1) The cold water storage tanks across the estate are monitored and alarmed to check that the water temperature stays below 24°C, as above this level Legionella bacteria can grow. If the tank temperature does exceed the threshold, water is drawn off and replenished until the temperature is reduced and the alarm condition is resolved. Email and text messages can also be sent to designated personnel, who can respond quickly and appropriately
2) HTM-04 recommends that water stored in tanks is ‘turned over’ every 12 hours to guarantee a fresh supply. Tank turnover is therefore monitored and alarmed to make sure it is appropriately sized for its location. If an individual tank does not reach the correct turnover in 12 hours, an alert is issued.
3) DHW flow and return temperatures are monitored across the estate and throughout the various buildings, wards and departments. An alarm is raised if any individual DHW return temperature falls below 50°C for a prolonged period (>15 minutes). This allows the Trust to react to, and resolve the problem long before there is any risk to staff, patients or visitors.
4) Chlorine dioxide is added in tightly controlled amounts to the water and levels are closely monitored. Should levels fall below 0.2 parts per million (ppm), alarms are sent to both in-house personnel as well as the water treatment company contracted to carry out this work. Engineering staff also monitor the chlorine dioxide level on an ongoing basis through the Trend 963 Supervisor.
Furthermore, relevant data is imported from the 963 Supervisor’s SQL database into third-party monitoring software, which plots it and sends automated weekly dashboard graphs to the water treatment company to help them monitor the performance of the dosing equipment. The 963 Supervisor is a graphical, real-time user interface that enables users to monitor specific activities and make any necessary changes. Security settings ensure that an individual is only presented with information and functions that are relevant to their authority or task, ensuring that consistent standards of operation are maintained.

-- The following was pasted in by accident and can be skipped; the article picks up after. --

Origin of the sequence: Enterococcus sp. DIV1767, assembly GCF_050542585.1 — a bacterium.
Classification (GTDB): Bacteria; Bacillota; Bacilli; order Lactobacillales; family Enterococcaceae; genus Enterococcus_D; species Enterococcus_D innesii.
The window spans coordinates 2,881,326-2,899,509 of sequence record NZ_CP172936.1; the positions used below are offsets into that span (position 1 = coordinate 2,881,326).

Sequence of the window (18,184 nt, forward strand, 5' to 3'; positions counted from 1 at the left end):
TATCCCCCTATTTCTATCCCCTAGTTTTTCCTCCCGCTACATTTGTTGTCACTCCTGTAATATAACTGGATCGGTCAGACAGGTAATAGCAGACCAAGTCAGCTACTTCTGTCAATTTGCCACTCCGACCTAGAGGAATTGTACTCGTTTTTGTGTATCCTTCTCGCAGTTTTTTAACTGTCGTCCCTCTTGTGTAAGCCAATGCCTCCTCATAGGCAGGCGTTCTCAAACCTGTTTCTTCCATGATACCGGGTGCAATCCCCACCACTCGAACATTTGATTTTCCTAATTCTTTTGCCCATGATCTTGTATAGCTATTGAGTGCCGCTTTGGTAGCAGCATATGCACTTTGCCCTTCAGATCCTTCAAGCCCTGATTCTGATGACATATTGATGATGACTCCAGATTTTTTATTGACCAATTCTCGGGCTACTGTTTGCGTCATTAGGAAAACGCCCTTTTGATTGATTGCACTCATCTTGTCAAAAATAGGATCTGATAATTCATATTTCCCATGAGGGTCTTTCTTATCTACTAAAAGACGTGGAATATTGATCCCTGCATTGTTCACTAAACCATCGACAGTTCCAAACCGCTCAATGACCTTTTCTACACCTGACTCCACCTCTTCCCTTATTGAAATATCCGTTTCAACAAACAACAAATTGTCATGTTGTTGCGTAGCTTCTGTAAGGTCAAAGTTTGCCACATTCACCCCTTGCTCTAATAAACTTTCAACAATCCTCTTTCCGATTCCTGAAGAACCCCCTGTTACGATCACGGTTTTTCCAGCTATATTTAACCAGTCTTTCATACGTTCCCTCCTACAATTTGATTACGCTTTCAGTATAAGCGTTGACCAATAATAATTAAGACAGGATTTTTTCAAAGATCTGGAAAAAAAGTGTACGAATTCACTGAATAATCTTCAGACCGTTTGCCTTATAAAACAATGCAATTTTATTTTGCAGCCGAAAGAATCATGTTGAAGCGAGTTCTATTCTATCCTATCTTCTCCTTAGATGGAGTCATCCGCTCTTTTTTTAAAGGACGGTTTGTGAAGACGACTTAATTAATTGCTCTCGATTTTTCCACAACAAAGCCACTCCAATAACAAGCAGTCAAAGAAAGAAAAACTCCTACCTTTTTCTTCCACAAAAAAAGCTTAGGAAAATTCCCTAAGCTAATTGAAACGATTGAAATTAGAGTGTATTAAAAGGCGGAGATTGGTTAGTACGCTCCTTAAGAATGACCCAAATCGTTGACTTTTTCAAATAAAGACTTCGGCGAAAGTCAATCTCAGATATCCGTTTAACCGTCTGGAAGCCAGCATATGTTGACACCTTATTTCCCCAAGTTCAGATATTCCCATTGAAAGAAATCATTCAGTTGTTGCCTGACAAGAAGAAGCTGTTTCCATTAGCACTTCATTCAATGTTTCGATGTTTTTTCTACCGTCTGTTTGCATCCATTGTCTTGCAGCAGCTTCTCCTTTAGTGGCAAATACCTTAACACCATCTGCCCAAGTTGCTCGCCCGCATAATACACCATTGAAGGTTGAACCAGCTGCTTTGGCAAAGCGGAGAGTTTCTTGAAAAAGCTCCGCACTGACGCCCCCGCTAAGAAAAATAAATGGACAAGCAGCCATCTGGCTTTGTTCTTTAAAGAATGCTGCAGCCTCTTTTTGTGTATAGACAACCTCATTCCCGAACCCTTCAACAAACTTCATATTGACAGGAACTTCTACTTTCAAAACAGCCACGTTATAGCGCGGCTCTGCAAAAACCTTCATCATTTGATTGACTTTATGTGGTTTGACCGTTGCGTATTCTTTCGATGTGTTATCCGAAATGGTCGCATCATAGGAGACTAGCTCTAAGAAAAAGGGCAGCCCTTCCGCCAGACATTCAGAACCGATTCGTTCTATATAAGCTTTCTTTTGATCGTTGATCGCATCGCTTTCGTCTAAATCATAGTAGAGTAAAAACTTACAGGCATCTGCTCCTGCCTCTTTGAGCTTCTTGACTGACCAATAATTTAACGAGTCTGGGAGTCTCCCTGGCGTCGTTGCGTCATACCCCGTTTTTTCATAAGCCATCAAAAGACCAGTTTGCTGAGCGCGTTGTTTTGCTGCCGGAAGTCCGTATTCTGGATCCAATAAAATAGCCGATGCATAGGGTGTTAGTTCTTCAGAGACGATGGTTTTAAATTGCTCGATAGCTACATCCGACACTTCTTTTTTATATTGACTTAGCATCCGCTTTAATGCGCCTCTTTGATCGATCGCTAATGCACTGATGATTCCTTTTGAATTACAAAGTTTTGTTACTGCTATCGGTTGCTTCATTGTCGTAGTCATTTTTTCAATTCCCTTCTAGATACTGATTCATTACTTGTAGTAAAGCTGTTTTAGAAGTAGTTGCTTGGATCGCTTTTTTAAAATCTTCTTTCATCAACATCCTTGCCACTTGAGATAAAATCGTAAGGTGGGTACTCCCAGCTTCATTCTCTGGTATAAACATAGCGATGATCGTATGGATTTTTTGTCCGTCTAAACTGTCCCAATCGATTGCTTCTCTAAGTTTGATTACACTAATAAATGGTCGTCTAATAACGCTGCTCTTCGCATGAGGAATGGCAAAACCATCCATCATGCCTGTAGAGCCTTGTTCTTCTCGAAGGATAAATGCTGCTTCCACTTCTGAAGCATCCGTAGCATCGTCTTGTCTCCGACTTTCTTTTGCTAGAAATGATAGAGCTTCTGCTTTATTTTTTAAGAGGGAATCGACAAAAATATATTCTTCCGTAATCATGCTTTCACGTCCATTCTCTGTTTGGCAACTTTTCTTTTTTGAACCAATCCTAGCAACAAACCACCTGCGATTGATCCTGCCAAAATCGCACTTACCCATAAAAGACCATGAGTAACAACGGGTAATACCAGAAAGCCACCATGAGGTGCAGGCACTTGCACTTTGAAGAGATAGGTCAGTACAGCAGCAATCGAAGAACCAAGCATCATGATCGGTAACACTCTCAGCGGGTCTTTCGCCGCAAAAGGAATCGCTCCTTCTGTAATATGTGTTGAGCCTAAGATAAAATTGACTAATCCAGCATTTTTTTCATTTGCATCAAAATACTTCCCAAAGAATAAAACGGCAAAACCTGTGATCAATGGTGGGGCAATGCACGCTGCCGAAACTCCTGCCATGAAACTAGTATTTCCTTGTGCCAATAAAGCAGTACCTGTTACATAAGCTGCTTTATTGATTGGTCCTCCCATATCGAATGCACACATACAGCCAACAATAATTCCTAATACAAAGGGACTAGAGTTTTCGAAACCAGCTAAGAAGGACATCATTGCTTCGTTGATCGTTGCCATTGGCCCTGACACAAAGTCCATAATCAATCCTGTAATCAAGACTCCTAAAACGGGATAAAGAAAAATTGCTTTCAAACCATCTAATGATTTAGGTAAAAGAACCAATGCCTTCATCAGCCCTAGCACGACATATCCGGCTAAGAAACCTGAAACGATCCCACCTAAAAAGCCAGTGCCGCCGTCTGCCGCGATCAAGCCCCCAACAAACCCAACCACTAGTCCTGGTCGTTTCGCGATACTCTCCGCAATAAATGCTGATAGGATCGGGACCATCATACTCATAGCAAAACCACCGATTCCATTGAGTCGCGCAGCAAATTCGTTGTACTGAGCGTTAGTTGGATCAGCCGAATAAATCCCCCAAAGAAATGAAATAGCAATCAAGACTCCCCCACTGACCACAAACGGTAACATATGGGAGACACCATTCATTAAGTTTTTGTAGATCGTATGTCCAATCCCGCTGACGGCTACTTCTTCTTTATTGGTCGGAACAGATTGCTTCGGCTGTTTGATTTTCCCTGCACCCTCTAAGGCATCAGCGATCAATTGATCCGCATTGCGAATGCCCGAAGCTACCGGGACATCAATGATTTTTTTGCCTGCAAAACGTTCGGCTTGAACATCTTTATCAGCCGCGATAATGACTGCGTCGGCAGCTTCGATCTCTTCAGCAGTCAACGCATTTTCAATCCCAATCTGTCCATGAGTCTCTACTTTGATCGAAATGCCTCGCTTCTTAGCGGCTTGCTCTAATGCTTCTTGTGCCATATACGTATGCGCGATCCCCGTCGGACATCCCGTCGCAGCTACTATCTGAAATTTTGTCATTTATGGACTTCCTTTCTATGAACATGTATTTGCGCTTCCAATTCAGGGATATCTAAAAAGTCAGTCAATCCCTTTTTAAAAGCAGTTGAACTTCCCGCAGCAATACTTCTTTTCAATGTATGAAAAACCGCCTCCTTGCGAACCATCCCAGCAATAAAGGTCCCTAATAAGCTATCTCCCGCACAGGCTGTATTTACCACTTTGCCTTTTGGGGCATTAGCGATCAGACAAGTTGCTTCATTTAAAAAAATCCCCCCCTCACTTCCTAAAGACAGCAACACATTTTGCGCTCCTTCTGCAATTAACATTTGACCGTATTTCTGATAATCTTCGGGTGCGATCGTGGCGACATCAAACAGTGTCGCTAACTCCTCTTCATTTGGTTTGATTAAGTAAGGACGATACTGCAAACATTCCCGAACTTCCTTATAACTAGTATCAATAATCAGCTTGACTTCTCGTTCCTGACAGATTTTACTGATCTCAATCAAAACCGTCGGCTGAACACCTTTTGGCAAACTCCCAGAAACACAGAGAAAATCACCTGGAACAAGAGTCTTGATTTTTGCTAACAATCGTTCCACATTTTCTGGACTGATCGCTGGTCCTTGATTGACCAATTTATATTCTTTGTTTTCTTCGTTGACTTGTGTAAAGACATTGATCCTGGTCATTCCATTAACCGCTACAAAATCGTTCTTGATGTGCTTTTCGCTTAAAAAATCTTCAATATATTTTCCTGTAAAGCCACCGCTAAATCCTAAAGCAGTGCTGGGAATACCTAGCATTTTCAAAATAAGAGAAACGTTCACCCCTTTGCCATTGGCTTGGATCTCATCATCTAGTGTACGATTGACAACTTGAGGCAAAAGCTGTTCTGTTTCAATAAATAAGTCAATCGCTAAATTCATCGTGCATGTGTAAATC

5) The water dosing equipment is sometimes installed in spaces with limited natural ventilation. Should a high level of chlorine dioxide be present, as a result of a spillage or leak, the resultant gas could prove harmful to the health and safety of operatives. Therefore, Trend monitors chlorine gas levels and if readings are greater than 0.3ppm an alarm is raised so that the water treatment company can send in appropriately trained personnel with the correct PPE to resolve the problem.
6) Finally, to avoid poor circulation within water systems, Geoff has used the Trend system’s outputs connected to solenoid valves in some areas to ensure infrequently used sections of pipework are flushed for a pre-determined duration twice a day.
Integrating its Trend BEMS into the water quality management system at Leeds Teaching Hospitals has proven to be a key management tool. Geoff, Libby and the rest of the team firmly believe that committing to their Legionella monitoring and control policy in this manner has enhanced their ability to maintain compliance, to be resilient in a sustainable manner and is business imperative.
In conclusion Geoff says, ‘The health and safety of patients, staff and visitors is of paramount importance to the Trust and the data produced by the Trend BEMS, along with the alarm system, makes our infrastructure highly resilient and drastically reduces risk of water borne infection. However, the benefits don’t stop there, if the Trust didn’t use the BEMS to monitor the DHW systems, manpower and resources would be diverted from other maintenance functions, with obvious consequences. A sustainable system means that the Trust is able to work smarter and, at the same time, achieve complete compliance with HTM-04 and ACoP L8.’